Surely everyone holds gold by now?
Strangely, they don’t. The price has gone from $250 an ounce to $1,700 an ounce in ten years and the metal is much discussed as an investment option. But that doesn’t mean western investors have actually put money into it. Far from it. We’ve actually put so little money into gold that the value of the world’s largest gold investment vehicle (an exchange-traded fund or ETF) is currently a mere one fifth of the market capitalisation of Apple.
If gold has gone up so much, isn’t it too late to buy in?
Probably not, for two reasons. The first is inflation. Quantitative Easing (QE) as practised in various forms in the US, UK, Japan and all over Europe, is no more than a fancy way of printing electronic money, and that is inherently inflationary. It might not be a big deal at the moment (although if you are a pensioner on a fixed income, you won’t see it that way), but one day it will be. Inflation is a function of two things – the supply of money and the speed at which that money moves (its velocity). We are currently getting away with increasing the first at a fairly astonishing speed because the latter is exceptionally sluggish: banks aren’t lending and people aren’t spending so the UK’s money isn’t working as hard as it sometimes does. That will change.
What might make the velocity of money speed up?
It might speed up as western economies recover, confidence rises and people start spending again. Or it might do so because non-stop QE makes people nervous about holding their national currencies — after all, surely the more pounds you print, the less each pound is worth — and start trying to swap them for physical assets. Either way, when it happens, people holding hard assets that keep their value even as currencies collapse around them will feel pretty pleased with themselves. I plan to be one of those people.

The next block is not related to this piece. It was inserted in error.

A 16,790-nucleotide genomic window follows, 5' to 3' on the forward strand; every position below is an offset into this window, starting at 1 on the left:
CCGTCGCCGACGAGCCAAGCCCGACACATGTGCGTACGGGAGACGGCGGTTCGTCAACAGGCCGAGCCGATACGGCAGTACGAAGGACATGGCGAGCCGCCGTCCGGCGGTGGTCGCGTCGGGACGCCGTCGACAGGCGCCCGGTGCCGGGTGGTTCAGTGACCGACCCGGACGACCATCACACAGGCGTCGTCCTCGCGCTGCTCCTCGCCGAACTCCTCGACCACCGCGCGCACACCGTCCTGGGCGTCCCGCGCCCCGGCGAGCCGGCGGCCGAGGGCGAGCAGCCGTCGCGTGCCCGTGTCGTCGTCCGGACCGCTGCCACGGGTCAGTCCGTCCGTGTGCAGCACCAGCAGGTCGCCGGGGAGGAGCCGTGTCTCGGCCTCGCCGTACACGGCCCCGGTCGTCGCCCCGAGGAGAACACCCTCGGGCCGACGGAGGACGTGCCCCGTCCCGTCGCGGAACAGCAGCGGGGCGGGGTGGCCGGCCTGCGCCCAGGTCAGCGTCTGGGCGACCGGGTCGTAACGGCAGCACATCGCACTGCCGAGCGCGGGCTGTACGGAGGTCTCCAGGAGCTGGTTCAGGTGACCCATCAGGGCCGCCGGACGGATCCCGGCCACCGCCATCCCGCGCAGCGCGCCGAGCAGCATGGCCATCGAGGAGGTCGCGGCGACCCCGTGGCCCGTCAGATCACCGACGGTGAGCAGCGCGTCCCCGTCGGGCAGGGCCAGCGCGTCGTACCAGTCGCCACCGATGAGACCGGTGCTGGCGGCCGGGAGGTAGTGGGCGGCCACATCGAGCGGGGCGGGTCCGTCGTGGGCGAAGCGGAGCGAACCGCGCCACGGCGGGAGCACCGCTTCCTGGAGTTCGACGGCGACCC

And the other reason?
While we are talking about it more than buying it, other people are doing the opposite: according to a report from the US investment firm GMO, nearly 80 per cent of the demand for physical gold over the past decade has come from newly rich emerging market consumers. That’s 23,200 tons. This is because fast GDP growth everywhere from India to China has meant fast growth in savings, but capital controls mean that many emerging market savers can’t invest abroad. At the same time their deposit rates (like ours) are often below inflation and their stock markets and property markets are too volatile to rely on. So they buy gold — that has been a huge factor in pushing the price up.
So how can I do as they do?
Western investors looking to protect their portfolios with gold tend to go for ETFs or gold-related funds. Emerging market consumers tend to buy gold bars and gold jewellery. That way they look good and protect their wealth at the same time. I’ve always tended to wear silver jewellery, but I’m beginning to feel the allure of the yellow metal.
Where shall I buy my gold?
Not in a jewellery shop. Buy new and you’ll pay a huge premium over the price of gold and the second-hand price. Instead, if you want to hold gold in the form of jewellery, buy vintage pieces at auction. That way you’ll get value from the gold and from the craftsmanship too.